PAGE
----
Mask Up

If you need to go outside during a time with wildfire smoke in the air, make sure you wear a particulate respirator mask. While you may have masks stocked up from the past year, a cloth face mask will unfortunately not filter out the particulates in wildfire smoke. The most popular facemask (now that we are out of the 2020 shortage) model is the N95, but the P100 model will also work. The N95 is certified by NIOSH and filters out 95% of airborne particles. 

Post Fire Prep

A wildfire can be an event that leaves your home and property in terrible shape. Knowing what steps to take after a fire has damaged your home can be confusing. Let’s ask the expert.

“First, if you had to evacuate and you are returning home, make sure you have the ‘all-clear’ from the local officials to do so.” Ashley explains that once you are allowed to return to your property, it is crucial to remain vigilant and be very careful. Be mindful of unstable or hazardous areas; this includes wet and slippery surfaces and confined or poorly ventilated spaces. And even though your first instinct may be to start cleaning up right away, don't.

"I know when people are returning home from a wildfire emergency, some of them are so shocked at how bad things can look with the smell of the smoke and everything that people's reaction is to start to clean and throw things away. Call your insurance first. Leaving the scene as undisturbed as possible will allow the adjusters to see all of the evidence of the catastrophe." You may be asking yourself, what can you do when you return home after a wildfire? "It can be helpful if customers begin to take an inventory list of items that were affected, take pictures of damages, because the more documentation, the more it can help the adjuster."

With the improved visibility, you are not only safer, but it is also easier to do the full-walk-around inspection of your home and the entire yard during daylight; it will also make it easier to take photos of any damage. Grab a camera or phone to take pictures and make any notes about damages to your property; this will be a considerable help for insurance claims. Don’t forget to document any damage you find. Even a seemingly minor issue could lead to significant problems in the months to come.

post wildfire

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Insurance Claims

Realizing quickly that insurance is the type of industry where people don’t comprehend the complexity of coverages and the claims process, Ashley knew she could make a difference. By deconstructing the "black box" that is home insurance and by breaking down industry contract-speak, she wanted to make the claims process more transparent and understandable to her customers. Transparency is particularly important to Ashley when it comes to natural disasters or catastrophes and what homeowners need to know to prepare themselves, but also so that their home insurance policies are ready for what can happen to the home and how customers can be made whole again in the process.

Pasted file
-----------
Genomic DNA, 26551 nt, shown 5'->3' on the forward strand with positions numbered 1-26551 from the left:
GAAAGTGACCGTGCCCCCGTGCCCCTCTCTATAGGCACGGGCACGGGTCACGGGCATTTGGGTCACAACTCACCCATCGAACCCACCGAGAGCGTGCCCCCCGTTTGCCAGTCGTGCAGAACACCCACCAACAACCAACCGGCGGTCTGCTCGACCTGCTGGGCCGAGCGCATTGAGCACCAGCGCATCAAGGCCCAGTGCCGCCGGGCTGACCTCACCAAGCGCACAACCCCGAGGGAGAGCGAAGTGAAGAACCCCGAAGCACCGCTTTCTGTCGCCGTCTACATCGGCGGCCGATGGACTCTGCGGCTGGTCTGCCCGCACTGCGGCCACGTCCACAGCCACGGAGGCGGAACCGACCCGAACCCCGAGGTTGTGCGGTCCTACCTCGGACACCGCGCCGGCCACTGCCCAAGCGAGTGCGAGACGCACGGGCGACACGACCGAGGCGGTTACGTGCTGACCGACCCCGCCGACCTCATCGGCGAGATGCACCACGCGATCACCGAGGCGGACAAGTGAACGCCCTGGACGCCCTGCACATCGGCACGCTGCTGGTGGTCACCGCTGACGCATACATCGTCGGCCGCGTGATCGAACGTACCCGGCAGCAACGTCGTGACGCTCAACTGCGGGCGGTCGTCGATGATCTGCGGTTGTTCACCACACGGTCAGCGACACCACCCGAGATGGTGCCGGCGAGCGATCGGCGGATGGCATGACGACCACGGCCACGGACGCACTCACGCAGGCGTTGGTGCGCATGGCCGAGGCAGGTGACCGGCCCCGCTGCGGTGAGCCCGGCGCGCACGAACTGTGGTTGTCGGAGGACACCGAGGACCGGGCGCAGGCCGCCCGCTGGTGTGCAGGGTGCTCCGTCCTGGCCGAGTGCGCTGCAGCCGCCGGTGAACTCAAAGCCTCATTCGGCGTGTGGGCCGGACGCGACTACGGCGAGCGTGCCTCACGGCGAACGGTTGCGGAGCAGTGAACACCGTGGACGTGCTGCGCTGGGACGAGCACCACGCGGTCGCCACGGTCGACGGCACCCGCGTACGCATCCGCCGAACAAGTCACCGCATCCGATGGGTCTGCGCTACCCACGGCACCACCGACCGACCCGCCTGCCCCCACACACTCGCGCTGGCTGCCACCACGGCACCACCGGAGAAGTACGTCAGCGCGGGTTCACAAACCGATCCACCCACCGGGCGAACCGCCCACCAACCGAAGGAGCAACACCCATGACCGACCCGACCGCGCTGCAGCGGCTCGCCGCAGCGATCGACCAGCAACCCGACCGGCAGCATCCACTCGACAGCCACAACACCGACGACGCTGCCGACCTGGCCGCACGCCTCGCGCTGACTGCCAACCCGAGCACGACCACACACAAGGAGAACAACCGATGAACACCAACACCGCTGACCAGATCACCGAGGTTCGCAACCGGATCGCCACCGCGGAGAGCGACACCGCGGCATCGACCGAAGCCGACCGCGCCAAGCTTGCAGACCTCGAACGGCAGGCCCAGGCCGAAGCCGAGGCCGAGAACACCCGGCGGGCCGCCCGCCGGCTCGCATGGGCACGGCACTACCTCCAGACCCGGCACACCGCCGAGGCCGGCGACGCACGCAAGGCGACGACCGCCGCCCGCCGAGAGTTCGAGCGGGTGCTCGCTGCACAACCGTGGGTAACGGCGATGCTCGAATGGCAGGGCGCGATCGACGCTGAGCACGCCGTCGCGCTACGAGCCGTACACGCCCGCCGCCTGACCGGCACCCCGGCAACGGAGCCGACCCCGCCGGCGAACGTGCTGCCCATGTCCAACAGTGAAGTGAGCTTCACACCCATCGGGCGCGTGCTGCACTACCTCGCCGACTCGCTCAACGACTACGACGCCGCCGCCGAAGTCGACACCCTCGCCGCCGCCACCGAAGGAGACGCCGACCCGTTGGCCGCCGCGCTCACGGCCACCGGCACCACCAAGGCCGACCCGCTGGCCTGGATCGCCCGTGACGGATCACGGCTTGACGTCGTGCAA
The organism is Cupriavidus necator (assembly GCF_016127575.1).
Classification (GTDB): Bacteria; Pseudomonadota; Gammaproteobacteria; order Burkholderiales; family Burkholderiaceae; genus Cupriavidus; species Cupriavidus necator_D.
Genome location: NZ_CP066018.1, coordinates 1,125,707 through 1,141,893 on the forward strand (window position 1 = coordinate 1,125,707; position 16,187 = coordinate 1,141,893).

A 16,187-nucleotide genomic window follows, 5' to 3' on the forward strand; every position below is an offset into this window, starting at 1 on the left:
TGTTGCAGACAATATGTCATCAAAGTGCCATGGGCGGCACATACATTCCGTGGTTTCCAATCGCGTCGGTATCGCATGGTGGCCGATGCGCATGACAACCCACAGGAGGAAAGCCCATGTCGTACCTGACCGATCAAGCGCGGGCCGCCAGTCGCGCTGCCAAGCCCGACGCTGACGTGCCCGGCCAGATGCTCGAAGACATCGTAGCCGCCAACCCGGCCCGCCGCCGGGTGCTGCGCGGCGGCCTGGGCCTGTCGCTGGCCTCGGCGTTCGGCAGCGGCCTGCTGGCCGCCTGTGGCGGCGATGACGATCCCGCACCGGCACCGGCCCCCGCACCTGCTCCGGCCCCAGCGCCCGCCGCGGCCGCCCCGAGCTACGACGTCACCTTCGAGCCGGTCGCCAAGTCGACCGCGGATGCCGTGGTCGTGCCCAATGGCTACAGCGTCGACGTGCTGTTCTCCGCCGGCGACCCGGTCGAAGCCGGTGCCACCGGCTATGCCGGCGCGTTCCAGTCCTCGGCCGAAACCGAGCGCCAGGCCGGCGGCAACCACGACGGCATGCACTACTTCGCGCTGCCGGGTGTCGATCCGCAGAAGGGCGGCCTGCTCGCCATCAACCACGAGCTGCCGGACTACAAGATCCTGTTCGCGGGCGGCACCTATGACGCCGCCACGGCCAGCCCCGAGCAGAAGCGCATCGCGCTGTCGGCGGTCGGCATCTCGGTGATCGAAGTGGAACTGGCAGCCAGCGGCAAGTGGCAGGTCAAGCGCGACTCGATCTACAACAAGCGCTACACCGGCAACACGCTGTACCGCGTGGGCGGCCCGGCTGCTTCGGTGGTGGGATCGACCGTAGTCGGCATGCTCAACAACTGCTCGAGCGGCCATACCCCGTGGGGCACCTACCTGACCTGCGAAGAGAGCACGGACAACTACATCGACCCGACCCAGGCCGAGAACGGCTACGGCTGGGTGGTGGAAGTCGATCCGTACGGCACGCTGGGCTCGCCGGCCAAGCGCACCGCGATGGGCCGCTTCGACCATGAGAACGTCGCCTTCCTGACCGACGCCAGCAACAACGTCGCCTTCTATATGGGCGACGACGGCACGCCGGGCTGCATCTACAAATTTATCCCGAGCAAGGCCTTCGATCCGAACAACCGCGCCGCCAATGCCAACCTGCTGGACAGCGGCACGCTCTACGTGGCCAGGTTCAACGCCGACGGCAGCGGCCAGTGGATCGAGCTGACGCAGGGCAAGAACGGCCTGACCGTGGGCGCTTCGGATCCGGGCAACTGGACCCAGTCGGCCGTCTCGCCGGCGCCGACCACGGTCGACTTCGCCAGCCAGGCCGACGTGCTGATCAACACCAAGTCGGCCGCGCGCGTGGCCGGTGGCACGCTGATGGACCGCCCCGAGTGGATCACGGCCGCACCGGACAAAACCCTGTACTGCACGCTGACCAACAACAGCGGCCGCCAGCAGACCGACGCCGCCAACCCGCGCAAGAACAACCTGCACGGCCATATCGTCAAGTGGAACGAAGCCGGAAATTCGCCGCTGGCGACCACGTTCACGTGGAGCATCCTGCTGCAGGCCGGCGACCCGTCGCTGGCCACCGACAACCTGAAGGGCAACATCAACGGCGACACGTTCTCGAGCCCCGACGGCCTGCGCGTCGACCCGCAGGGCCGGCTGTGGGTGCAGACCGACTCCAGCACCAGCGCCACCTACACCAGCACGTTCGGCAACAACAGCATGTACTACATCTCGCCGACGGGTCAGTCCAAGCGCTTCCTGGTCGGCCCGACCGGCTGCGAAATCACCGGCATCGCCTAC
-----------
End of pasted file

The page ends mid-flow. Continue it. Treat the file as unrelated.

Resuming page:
"When in doubt, always feel like you can call Hippo. I have had homeowners tell me they didn't even know smoke and ash coverage was a thing. The only way they found out was because of HIppo's amazing Claims Concierge team calling their homes ahead of big events to let them know they do have smoke and ash coverage, what to do during an evacuation, etc. Hippo can review your policy and walk you through what you may not know."

Hippo From the Heart

While asking Abbey if there were any specific situations she could recall that stuck out in her memory about customers that had been through a wildfire, she smiled and answered, "Wildfire season is notoriously no laughing matter, but last year, a homeowner and I were giggling about a situation where they had to evacuate and luckily the landscaping that had been done coupled with the firefighters’ quick response, had prevented major fire damage to most of the home. But when the homeowner returned home, there was a note on the front door from the firefighters that said a bear had been in the home, gotten in the fridge, eaten all the food and done some damage to the kitchen floors. The homeowner couldn't help but laugh about it though, and was showing off pictures of the note and the empty fridge." The moral of the story, of course, is that the homeowner had done such a great job preparing for wildfire season that a bear had found the home safe enough to inhabit. Then the homeowner had had also documented everything for the home insurance company. Lesson learned.

Hippo is Here to Help

"Home insurance can get a bad rap sometimes, but that is what makes Hippo really special. We actively do what we can to let the customer know we are here for them. It isn't the stereotypical thought process of insurers to be so proactive for the customer, but it's what we are built on."

Having started in the insurance industry by helping during back-to-back natural disasters, it became clear how crucial a home insurance policy is to people who may not have taken a second glance at a contract they signed years ago. It also became clear that a home insurance company like Hippo, who strives for preventative and proactive care of customers, was just the right spot for her.

Having an established safety plan, readying your home insurance policy and staying informed is the best offense against any natural disaster, including wildfires.

When we asked Abbey what keeps her inspired at Hippo, she put it simply, "Home insurance is an industry where we can do a lot of good, make a lot of positive moves for the customer and do a lot of great things. Hippo wants to be the one to lead the charge, and that brings me to work every day." 

We couldn’t agree more Abbey.